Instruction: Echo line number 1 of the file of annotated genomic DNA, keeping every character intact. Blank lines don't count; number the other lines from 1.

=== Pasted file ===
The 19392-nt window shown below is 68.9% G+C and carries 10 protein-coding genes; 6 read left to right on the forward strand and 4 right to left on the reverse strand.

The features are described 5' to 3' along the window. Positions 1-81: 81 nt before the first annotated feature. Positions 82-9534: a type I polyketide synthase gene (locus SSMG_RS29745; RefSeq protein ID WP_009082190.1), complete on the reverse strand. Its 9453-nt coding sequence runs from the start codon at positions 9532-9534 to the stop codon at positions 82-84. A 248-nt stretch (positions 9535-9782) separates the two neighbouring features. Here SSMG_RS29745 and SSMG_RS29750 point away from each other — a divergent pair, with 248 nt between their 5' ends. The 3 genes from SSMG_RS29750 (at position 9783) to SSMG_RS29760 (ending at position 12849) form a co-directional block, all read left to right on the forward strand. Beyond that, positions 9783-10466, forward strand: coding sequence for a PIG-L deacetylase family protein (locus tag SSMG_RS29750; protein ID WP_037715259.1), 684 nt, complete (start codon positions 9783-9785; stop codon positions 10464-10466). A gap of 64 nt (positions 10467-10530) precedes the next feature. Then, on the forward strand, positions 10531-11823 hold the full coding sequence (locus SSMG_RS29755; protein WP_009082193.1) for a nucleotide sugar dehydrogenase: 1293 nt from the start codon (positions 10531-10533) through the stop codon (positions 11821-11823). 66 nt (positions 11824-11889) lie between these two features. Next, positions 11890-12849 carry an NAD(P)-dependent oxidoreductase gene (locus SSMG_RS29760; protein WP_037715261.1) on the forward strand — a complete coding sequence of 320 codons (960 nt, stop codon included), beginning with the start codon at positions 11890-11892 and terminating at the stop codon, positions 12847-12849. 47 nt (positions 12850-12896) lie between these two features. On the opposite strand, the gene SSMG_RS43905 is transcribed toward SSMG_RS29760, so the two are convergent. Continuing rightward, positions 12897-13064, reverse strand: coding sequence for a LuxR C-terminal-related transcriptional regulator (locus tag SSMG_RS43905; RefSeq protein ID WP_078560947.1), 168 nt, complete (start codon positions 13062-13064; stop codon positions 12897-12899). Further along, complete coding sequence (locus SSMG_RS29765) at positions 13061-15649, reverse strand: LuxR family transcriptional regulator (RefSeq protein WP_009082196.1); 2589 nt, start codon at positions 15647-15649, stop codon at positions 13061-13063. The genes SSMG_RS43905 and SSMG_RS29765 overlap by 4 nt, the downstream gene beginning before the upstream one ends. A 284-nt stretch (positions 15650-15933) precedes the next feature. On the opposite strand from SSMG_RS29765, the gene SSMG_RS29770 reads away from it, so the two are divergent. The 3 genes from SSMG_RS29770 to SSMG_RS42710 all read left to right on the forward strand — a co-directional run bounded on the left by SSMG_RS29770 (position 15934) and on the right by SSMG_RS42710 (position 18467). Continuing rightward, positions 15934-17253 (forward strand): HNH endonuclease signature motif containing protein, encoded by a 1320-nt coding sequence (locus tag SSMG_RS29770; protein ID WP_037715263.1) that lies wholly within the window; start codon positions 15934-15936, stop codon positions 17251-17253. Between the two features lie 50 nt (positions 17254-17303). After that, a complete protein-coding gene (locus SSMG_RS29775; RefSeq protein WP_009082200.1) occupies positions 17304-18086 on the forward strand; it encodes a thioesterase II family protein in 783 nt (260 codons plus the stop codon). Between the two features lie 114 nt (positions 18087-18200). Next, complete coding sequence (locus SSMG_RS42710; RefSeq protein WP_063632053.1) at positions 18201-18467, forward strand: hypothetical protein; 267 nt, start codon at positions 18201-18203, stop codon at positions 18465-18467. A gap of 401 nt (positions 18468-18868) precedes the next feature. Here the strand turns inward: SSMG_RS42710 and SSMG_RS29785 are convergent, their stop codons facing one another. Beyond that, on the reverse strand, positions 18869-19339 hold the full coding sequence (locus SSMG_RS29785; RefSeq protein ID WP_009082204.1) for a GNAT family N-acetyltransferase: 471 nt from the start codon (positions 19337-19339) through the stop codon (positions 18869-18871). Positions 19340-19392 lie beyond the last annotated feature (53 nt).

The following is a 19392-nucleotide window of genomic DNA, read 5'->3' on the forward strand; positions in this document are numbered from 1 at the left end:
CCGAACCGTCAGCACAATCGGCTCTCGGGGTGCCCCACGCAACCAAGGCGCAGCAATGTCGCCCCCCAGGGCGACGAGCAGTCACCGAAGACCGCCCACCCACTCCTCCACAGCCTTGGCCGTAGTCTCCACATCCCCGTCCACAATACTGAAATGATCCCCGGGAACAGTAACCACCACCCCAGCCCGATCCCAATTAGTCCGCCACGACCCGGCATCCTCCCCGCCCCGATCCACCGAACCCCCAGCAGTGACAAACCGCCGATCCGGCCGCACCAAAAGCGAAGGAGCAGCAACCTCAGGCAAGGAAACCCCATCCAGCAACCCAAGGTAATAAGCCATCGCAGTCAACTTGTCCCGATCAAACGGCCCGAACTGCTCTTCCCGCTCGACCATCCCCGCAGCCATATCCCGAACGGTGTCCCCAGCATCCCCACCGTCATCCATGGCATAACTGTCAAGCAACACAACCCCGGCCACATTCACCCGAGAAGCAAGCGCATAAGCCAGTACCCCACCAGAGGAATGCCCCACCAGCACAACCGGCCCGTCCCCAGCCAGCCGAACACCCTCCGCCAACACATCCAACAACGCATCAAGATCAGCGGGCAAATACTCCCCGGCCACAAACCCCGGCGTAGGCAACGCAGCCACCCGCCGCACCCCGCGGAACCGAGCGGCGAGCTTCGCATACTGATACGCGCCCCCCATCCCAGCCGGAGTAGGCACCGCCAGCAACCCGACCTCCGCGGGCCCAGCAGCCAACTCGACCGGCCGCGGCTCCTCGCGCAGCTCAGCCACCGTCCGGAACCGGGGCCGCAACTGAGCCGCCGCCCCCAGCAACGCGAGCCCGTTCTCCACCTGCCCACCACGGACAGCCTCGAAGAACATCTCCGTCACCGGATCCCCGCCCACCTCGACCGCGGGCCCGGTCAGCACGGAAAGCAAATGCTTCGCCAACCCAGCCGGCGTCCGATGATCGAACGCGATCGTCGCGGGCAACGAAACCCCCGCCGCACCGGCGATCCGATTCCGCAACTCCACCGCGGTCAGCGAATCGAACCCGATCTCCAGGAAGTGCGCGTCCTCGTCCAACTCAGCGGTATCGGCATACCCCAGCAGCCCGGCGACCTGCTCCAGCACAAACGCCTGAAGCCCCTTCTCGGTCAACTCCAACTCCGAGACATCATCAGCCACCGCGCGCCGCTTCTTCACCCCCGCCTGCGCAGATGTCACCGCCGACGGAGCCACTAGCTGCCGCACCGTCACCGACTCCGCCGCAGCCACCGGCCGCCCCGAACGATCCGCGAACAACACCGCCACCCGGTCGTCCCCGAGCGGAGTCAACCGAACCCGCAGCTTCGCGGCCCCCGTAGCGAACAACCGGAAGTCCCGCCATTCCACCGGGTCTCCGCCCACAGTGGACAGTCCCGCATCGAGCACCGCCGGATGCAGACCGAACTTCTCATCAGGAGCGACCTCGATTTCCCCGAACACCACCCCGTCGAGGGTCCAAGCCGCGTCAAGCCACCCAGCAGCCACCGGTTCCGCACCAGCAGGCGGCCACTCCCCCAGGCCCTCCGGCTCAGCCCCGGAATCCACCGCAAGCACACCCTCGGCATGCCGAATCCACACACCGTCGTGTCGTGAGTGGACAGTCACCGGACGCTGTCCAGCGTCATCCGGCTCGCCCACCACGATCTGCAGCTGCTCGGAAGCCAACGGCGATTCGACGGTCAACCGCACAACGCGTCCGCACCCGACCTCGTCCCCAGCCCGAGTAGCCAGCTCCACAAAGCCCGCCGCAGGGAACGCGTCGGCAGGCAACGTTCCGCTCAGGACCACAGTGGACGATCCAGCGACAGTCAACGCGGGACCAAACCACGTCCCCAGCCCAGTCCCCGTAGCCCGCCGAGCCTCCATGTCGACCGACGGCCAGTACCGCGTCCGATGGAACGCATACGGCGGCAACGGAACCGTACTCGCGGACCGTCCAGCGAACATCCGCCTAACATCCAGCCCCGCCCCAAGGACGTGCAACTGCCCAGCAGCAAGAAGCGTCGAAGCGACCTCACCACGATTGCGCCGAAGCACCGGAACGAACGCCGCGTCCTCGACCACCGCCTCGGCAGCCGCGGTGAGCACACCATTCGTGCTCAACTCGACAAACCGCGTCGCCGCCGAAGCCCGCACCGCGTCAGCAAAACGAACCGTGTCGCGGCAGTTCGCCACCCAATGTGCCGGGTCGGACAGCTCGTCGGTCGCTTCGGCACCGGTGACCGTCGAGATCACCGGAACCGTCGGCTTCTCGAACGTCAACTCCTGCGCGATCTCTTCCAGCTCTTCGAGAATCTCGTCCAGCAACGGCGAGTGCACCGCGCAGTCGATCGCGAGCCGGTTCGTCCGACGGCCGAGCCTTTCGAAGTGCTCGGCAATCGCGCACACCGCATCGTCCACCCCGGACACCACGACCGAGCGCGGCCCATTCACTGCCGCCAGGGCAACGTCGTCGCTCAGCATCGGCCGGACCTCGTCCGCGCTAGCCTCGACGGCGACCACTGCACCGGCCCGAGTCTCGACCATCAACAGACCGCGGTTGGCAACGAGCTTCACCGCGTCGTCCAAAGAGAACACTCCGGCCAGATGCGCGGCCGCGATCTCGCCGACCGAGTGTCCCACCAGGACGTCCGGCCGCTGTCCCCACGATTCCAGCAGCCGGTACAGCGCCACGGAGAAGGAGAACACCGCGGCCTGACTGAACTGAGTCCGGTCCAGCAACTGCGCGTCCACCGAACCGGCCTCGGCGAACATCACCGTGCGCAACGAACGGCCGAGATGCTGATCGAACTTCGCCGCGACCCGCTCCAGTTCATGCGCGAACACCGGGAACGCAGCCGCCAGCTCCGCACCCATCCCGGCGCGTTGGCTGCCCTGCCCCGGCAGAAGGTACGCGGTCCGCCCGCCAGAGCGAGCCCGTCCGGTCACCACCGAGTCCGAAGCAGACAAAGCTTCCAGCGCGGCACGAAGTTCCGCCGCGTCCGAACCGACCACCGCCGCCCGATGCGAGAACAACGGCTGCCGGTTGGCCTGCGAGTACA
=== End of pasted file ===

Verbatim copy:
The 19392-nt window shown below is 68.9% G+C and carries 10 protein-coding genes; 6 read left to right on the forward strand and 4 right to left on the reverse strand.